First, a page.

Japanese arms and armour could spark battle

Various examples of antique Japanese arms and armour are is set to be sold at Essex auction house, Sworders, on November 2 as part of their Asian art offering.

The collection, totalling 150 lots, is being sold on behalf of the family of the late Peter Raymond Dennison, a former marine mechanic with a deep interest in historical warfare.

Mr. Dennison was a collector of Edo and Meiji period weaponry for many years and a well-known face in the collecting community. His wish was the collection should be sold at auction which is how most came into his possession.

Many of the pieces in the sale date from the Edo period (1603-1868) when the city of Edo, modern-day Tokyo, became the centre of Tokugawa shōgunate power. Although a time of peace, this was the era of Bushidō – The Way of the Warrior – when moral and military values were learnt and maintained by swordsmanship. The word samurai derives from the term meaning ‘one who serves’.

The core of the collection is an array of 17th-19th century Japanese blades, each made by folding and hammering layers of high and low carbon steel. There are some 15 examples of the wakizashi (side inserted sword) that were worn in pairs from the sash at the side; 19 katana, the classic curved, slender, single-edged blade considered among the finest cutting weapons in military history and more than 30 varieties of polearms and spears– the naginata, omi yari and su yari. They carry estimates from £80-120 to £1,500-2,500.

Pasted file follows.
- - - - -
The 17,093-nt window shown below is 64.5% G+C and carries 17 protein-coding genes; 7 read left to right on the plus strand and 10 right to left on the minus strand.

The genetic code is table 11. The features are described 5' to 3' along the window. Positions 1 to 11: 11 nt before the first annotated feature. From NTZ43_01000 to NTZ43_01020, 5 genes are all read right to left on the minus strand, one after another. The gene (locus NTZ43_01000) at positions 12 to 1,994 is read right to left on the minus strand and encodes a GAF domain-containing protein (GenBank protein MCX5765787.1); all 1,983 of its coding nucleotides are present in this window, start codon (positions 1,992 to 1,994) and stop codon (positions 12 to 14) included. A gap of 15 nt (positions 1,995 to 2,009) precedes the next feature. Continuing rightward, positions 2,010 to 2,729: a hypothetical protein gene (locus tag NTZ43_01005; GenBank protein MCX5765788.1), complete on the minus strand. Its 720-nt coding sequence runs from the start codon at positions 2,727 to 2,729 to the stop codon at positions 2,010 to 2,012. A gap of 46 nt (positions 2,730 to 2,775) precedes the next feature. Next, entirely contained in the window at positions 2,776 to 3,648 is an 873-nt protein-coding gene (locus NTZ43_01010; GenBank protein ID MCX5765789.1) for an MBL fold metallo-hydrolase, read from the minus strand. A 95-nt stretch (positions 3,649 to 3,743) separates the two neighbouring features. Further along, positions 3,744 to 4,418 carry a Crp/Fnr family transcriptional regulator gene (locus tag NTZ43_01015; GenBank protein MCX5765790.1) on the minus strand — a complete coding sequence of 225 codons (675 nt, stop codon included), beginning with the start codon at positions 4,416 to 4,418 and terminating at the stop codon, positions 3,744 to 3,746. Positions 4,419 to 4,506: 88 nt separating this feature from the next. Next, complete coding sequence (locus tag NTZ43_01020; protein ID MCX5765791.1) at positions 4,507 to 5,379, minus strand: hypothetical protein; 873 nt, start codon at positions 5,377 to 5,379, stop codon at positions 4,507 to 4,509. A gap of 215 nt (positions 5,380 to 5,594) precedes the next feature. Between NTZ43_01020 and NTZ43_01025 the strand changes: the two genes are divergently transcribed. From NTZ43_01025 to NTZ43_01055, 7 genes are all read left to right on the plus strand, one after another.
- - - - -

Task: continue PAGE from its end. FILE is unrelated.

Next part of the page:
With Japan at peace from the early 17th century, much of the costume and the accessories of the samurai were used for parades and martial arts rather than on the battlefield. Japanese armour, in particular, was anachronistic, and still made in the centuries-old fashion with the o-yoroi (cuirass and skirt) formed of flexible plates once designed to repel a bow and arrow.

There are several good gusoku (composite armours), in the Dennison collection that date from either the end of the Edo period or the beginning of the Meiji restoration that would ultimately abolish the samurai class. The famous Haitōrei Edict of 1876 ended the ancient samurai privilege of bearing swords.

A near full suit typically comprises the o-yoroi, sode (shoulder guards), kabuto (helmet with neck guard), datemono (crest), kote (sleeve armour) and haidate (thigh armour) with kusari (chainmail) and a menpo (face mask) with yodarekake (throat guard).

Hugely decorative, 15 different sets are offered with guides from £1,000-3,500. Dennison was also interested in tsuba and other sword fittings plus Japanese matchlock rifles and examples of these are included in the sale on November 2.